Foam rolling for recovery

Foam Rolling for Recovery

Foam rolling has become a popular component of most personal training and sports performance program.  It is simple to perform with cheap equipment.  But more importantly “it works.”

There has been quite a bit of debate on what “it works” means to different people.  This was probably perpetuated by naming the use of a foam roller as “self-myofascial release.”  Many have argued that foam rolling does nothing to “release” the fascia as the ability to deform fascia significantly is well beyond the means of a simple piece of foam or PVC pipe.

At times, that has lead to the knee-jerk reaction of some to essentially say that foam rolling does nothing to the fascia, thus must be useless and a waste of time to perform.  Too bad it wasn’t just called “self-massage.”

Many, including some prominent strength coaches, have argued back saying again that “it simple works” because people feel better after foam rolling.

I couldn’t agree more.  However, I’m not a big fan of just say “it just works.”  I want more than that.

 

Foam Rolling Helps Recovery

self-myofascial release for recoveryWhile foam rolling has become popular, it still is used most often as a way to prepare for training.  However, a recent research report was published in the Journal of Athletic Training that looked at the effect of foam rolling after training on delayed onset muscles soreness (DOMS) and performance.

In the study, 8 collegiate men performed a 10×10 squat protocol to completely exhaust their quads and cause DOMS.  The groups performed this two times, once with performing foam rolling afterward and another time without foam rolling.  In the experimental group, foam rolling was performed immediately after squatting, as well as 24- and 48-hours later.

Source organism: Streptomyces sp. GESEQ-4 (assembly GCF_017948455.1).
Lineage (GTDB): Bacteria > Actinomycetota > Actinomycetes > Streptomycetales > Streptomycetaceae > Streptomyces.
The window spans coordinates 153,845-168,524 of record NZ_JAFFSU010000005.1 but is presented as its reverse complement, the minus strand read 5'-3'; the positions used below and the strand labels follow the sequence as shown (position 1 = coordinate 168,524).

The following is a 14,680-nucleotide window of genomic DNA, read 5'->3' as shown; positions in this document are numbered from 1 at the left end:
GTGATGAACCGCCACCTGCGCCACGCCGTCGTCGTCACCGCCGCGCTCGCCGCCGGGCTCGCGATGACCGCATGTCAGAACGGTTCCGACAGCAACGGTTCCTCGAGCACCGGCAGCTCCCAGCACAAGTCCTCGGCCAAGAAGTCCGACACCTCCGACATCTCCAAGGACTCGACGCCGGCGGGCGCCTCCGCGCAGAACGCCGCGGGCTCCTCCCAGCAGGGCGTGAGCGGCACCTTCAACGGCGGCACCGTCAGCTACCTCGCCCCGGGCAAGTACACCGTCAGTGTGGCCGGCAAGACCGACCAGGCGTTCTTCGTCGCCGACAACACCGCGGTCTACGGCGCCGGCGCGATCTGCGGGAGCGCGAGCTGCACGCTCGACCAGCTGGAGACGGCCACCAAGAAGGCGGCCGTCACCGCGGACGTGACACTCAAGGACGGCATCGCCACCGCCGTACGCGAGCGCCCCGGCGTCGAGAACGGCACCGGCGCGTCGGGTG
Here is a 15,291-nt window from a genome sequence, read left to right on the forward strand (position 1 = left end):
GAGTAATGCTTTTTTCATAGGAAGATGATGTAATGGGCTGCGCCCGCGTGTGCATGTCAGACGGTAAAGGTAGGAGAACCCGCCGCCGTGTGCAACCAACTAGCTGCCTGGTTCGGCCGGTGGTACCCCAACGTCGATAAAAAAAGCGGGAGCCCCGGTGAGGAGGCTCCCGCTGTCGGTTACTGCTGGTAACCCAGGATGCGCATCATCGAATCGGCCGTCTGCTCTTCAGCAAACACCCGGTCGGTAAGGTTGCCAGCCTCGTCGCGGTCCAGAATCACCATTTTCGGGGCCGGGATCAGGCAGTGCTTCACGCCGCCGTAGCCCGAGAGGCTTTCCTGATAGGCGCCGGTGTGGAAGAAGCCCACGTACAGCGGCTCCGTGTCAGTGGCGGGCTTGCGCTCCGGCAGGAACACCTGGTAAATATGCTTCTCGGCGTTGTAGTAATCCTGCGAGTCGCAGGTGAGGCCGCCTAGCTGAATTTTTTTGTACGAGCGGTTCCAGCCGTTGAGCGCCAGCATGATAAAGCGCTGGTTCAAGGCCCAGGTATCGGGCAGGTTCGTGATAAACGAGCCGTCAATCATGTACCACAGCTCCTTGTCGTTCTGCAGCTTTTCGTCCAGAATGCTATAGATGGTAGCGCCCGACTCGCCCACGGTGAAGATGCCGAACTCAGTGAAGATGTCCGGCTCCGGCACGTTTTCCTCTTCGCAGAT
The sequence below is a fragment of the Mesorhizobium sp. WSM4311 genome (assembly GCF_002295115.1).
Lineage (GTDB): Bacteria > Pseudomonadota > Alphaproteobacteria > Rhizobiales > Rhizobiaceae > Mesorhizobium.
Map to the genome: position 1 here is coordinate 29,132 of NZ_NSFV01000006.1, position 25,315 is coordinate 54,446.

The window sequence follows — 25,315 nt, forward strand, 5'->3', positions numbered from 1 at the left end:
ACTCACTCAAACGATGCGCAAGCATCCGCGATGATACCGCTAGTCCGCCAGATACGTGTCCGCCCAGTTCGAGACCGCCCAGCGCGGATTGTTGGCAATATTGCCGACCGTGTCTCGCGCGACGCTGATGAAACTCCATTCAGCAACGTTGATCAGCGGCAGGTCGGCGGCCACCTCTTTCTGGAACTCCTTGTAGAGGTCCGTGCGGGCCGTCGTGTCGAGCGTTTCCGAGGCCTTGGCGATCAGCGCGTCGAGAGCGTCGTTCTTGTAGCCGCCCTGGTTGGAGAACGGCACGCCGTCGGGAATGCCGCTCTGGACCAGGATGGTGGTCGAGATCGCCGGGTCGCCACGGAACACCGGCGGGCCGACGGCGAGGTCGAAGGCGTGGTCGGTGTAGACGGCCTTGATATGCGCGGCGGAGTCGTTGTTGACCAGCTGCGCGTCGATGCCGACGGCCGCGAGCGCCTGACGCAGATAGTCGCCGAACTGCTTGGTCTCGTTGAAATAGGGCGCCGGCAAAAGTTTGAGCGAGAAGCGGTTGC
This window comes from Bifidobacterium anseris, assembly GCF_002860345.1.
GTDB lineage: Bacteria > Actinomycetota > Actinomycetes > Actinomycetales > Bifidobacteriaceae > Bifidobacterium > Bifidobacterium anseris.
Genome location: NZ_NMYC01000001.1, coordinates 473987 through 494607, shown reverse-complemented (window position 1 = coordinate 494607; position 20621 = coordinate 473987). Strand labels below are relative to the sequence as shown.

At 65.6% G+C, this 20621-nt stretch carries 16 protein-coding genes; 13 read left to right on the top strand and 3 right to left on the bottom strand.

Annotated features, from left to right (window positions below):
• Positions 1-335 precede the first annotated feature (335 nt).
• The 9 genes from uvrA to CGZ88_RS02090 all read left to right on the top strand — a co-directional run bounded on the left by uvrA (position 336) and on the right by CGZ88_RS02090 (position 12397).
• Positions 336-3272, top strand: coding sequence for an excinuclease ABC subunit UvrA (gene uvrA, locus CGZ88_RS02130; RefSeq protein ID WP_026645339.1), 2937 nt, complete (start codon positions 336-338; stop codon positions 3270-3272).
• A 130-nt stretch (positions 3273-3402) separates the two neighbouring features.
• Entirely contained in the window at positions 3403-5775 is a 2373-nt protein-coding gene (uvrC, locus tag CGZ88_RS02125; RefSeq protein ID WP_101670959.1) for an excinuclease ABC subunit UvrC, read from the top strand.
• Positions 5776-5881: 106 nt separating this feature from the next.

Foam rolling for recoveryThe foam rolling procedure consisted of 2 rounds of rolling for 45 seconds each over the quads, adductors, hamstrings, IT band, and Glutes.

Results of the study showed that DOMS was significantly reduced when foam rolling was performed.  However, they also discovered 30 meter sprint time, broad-jump distance, and change-of-direction speed were all negatively effected by the presence of DOMS, but the impact was lower if they performed foam rolling.

 

Implications

Based on this article, I’m not sure we are any closer to understanding “why” foam rolling works, however we do understand more of “how” foam rolling works.

Foam rolling isn’t just a way to prepare for training, but also a useful tool to recover from training.

Foam rolling should be performed both before and after training, and likely even on off days after training.  Doing so will reduce the amount of soreness you have after a hard session and allow you to train hard or perform better next time.  This is important for everyone from the personal training client to the in-season athlete.

Put simply, foam rolling helps you recover faster and then perform better, I know everyone at Champion is definitely still foam rolling!

 

How I Use Foam Rolling and Self-Myofascial Release

This month’s Inner Circle webinar will be on how I use foam rolling and self-myofascial release in my programs.  I’ll be going over specific techniques using a variety of tools to perform a comprehensive self-myofascial release program.  You can simple roll back and forth, but there are better ways to incorporate self-myofascial release to be even more effective.

The webinar will be on Thursday March 19th at 8:00 PM EST but I’ll record it for those that can’t make it live.

 

 

 

 

 

 

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